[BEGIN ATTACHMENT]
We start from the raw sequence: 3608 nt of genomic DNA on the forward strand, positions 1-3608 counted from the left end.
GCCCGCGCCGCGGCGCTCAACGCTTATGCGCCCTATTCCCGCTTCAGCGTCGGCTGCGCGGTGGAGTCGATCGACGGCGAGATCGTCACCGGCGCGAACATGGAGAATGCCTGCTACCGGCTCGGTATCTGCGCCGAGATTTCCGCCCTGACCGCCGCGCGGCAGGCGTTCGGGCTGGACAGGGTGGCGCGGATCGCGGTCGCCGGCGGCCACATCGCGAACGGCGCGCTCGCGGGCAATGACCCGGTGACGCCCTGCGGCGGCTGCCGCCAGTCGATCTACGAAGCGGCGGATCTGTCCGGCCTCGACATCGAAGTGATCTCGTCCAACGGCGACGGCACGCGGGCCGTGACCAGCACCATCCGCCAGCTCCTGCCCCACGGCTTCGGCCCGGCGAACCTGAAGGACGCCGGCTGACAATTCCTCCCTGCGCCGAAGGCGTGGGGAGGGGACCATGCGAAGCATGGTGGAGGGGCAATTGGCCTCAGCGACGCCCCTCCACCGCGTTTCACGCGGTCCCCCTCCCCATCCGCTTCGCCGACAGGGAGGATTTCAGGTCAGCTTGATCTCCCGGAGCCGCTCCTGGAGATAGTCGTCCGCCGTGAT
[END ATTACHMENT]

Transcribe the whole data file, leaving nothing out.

We start from the raw sequence: 3608 nt of genomic DNA on the forward strand, positions 1-3608 counted from the left end.
GCCCGCGCCGCGGCGCTCAACGCTTATGCGCCCTATTCCCGCTTCAGCGTCGGCTGCGCGGTGGAGTCGATCGACGGCGAGATCGTCACCGGCGCGAACATGGAGAATGCCTGCTACCGGCTCGGTATCTGCGCCGAGATTTCCGCCCTGACCGCCGCGCGGCAGGCGTTCGGGCTGGACAGGGTGGCGCGGATCGCGGTCGCCGGCGGCCACATCGCGAACGGCGCGCTCGCGGGCAATGACCCGGTGACGCCCTGCGGCGGCTGCCGCCAGTCGATCTACGAAGCGGCGGATCTGTCCGGCCTCGACATCGAAGTGATCTCGTCCAACGGCGACGGCACGCGGGCCGTGACCAGCACCATCCGCCAGCTCCTGCCCCACGGCTTCGGCCCGGCGAACCTGAAGGACGCCGGCTGACAATTCCTCCCTGCGCCGAAGGCGTGGGGAGGGGACCATGCGAAGCATGGTGGAGGGGCAATTGGCCTCAGCGACGCCCCTCCACCGCGTTTCACGCGGTCCCCCTCCCCATCCGCTTCGCCGACAGGGAGGATTTCAGGTCAGCTTGATCTCCCGGAGCCGCTCCTGGAGATAGTCGTCCGCCGTGAT